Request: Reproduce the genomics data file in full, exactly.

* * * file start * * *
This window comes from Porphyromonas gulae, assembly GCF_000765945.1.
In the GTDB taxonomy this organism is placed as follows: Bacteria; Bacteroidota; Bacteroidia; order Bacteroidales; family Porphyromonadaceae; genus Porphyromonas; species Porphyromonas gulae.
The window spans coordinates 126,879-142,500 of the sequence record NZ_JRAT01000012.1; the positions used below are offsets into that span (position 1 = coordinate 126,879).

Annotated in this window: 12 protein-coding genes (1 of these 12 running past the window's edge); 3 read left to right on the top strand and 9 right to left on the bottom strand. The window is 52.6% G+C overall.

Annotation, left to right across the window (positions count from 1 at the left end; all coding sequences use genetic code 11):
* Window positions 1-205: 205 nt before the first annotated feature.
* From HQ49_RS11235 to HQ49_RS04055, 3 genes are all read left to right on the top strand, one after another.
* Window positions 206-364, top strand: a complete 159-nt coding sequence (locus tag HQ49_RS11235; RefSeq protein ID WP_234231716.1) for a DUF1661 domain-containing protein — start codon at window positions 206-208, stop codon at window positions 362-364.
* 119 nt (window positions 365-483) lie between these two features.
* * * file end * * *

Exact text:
This window comes from Porphyromonas gulae, assembly GCF_000765945.1.
In the GTDB taxonomy this organism is placed as follows: Bacteria; Bacteroidota; Bacteroidia; order Bacteroidales; family Porphyromonadaceae; genus Porphyromonas; species Porphyromonas gulae.
The window spans coordinates 126,879-142,500 of the sequence record NZ_JRAT01000012.1; the positions used below are offsets into that span (position 1 = coordinate 126,879).

Annotated in this window: 12 protein-coding genes (1 of these 12 running past the window's edge); 3 read left to right on the top strand and 9 right to left on the bottom strand. The window is 52.6% G+C overall.

Annotation, left to right across the window (positions count from 1 at the left end; all coding sequences use genetic code 11):
* Window positions 1-205: 205 nt before the first annotated feature.
* From HQ49_RS11235 to HQ49_RS04055, 3 genes are all read left to right on the top strand, one after another.
* Window positions 206-364, top strand: a complete 159-nt coding sequence (locus tag HQ49_RS11235; RefSeq protein ID WP_234231716.1) for a DUF1661 domain-containing protein — start codon at window positions 206-208, stop codon at window positions 362-364.
* 119 nt (window positions 365-483) lie between these two features.